The Indoor Air Quality and Ventilation Group develops computer simulation programs and measurement procedures and applies them to better understand the phenomena of air and contaminant transport in buildings and to support industry efforts to improve environmental conditions in buildings in a cost-effective manner. The results of this research are providing reliable methods and to evaluate ventilation characteristics and indoor pollutant
The modeling efforts include the development and application of multizone airflow and indoor air quality models, specifically the CONTAM series which predicts airflows and contaminant concentrations in multizone building systems. CONTAM is based on a graphic interface that allows the user to draw floor plans on a "sketchpad" and employ "icons" to represent airflow paths, ventilation system components, and contaminant sources. CONTAM has been used at NIST to study the indoor air quality impacts of HVAC systems in single-family residential buildings, ventilation in large mechanically-ventilated office buildings, and radon entry and transport in large residential, office, and school buildings.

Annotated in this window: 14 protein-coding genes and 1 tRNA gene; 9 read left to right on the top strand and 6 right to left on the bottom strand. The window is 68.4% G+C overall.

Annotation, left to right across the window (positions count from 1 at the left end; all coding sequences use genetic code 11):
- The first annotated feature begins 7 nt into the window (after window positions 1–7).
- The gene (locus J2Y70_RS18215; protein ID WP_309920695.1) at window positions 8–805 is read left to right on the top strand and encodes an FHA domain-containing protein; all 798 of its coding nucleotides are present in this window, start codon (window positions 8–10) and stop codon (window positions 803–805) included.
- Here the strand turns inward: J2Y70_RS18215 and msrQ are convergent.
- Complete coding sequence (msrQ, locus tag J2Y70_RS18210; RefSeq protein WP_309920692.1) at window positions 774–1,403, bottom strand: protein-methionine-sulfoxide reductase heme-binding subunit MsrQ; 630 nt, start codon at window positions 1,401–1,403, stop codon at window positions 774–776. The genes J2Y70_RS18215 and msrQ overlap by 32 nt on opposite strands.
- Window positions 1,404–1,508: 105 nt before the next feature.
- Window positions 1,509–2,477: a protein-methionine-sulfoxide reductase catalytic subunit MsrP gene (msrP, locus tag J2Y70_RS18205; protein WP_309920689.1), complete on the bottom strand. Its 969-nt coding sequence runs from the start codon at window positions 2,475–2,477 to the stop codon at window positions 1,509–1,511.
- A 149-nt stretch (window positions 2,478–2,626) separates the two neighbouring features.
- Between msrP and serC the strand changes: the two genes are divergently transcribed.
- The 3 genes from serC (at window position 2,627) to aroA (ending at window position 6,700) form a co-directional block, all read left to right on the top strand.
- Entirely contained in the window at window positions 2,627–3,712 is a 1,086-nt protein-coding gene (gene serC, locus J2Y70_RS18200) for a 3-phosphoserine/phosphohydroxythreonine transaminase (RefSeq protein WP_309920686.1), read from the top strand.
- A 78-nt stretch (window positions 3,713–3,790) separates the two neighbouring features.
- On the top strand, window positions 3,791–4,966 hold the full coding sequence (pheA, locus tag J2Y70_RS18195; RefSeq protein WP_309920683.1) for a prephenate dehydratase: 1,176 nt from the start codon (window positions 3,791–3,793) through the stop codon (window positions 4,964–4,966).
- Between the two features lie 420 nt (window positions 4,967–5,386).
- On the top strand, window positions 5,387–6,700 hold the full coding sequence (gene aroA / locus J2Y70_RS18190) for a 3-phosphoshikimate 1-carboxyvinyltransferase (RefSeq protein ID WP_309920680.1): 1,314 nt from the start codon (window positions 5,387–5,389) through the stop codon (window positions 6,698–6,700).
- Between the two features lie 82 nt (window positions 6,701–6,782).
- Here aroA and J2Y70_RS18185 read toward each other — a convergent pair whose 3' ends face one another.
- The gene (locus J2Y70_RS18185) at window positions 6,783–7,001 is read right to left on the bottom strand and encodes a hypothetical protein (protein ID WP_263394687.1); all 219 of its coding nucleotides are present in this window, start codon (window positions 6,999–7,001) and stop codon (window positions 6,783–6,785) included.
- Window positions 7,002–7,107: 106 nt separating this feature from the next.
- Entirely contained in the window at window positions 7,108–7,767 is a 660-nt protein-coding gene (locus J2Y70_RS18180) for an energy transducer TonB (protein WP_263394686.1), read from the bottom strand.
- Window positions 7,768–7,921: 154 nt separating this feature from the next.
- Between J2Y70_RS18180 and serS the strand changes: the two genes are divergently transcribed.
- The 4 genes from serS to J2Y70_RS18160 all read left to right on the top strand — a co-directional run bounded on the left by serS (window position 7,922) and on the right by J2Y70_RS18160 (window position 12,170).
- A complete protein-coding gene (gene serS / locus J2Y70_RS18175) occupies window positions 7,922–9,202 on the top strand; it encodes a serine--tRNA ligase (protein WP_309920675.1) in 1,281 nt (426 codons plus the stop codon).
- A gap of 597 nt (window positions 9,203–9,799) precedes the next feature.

Measurement procedures are being developed and demonstrated to evaluate building ventilation and indoor pollutant concentrations. These procedures range from sophisticated tracer gas methods used predominantly in building research efforts to less involved procedures that can be employed by building operators. NIST researchers are continually developing new test procedures, and then demonstrating them in the field to evaluate their feasibility and reliability. The efforts in which these procedures are demonstrated in the field has resulted in the development of an important database of building ventilation and indoor air quality performance.